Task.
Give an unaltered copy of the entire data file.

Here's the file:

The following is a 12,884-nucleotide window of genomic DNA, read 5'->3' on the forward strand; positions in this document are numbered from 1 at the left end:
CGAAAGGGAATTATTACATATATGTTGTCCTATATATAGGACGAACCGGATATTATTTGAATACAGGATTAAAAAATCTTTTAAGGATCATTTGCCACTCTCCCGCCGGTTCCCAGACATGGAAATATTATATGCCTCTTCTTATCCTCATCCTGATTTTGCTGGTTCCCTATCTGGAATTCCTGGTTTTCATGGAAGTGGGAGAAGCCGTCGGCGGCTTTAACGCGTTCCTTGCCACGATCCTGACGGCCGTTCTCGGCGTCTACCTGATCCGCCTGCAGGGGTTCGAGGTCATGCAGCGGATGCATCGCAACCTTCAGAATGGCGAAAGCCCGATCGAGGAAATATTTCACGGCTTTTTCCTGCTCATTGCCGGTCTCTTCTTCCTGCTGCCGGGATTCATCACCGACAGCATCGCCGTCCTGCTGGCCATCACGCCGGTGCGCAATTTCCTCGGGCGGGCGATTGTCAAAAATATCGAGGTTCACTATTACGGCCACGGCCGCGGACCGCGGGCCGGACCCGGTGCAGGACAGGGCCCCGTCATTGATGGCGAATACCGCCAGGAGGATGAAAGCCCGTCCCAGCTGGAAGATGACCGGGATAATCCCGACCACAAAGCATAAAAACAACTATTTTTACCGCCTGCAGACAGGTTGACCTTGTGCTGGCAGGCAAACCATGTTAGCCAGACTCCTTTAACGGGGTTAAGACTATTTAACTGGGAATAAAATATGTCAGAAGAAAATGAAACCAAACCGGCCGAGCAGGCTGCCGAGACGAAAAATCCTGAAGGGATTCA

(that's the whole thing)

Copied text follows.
The following is a 12,884-nucleotide window of genomic DNA, read 5'->3' on the forward strand; positions in this document are numbered from 1 at the left end:
CGAAAGGGAATTATTACATATATGTTGTCCTATATATAGGACGAACCGGATATTATTTGAATACAGGATTAAAAAATCTTTTAAGGATCATTTGCCACTCTCCCGCCGGTTCCCAGACATGGAAATATTATATGCCTCTTCTTATCCTCATCCTGATTTTGCTGGTTCCCTATCTGGAATTCCTGGTTTTCATGGAAGTGGGAGAAGCCGTCGGCGGCTTTAACGCGTTCCTTGCCACGATCCTGACGGCCGTTCTCGGCGTCTACCTGATCCGCCTGCAGGGGTTCGAGGTCATGCAGCGGATGCATCGCAACCTTCAGAATGGCGAAAGCCCGATCGAGGAAATATTTCACGGCTTTTTCCTGCTCATTGCCGGTCTCTTCTTCCTGCTGCCGGGATTCATCACCGACAGCATCGCCGTCCTGCTGGCCATCACGCCGGTGCGCAATTTCCTCGGGCGGGCGATTGTCAAAAATATCGAGGTTCACTATTACGGCCACGGCCGCGGACCGCGGGCCGGACCCGGTGCAGGACAGGGCCCCGTCATTGATGGCGAATACCGCCAGGAGGATGAAAGCCCGTCCCAGCTGGAAGATGACCGGGATAATCCCGACCACAAAGCATAAAAACAACTATTTTTACCGCCTGCAGACAGGTTGACCTTGTGCTGGCAGGCAAACCATGTTAGCCAGACTCCTTTAACGGGGTTAAGACTATTTAACTGGGAATAAAATATGTCAGAAGAAAATGAAACCAAACCGGCCGAGCAGGCTGCCGAGACGAAAAATCCTGAAGGGATTCA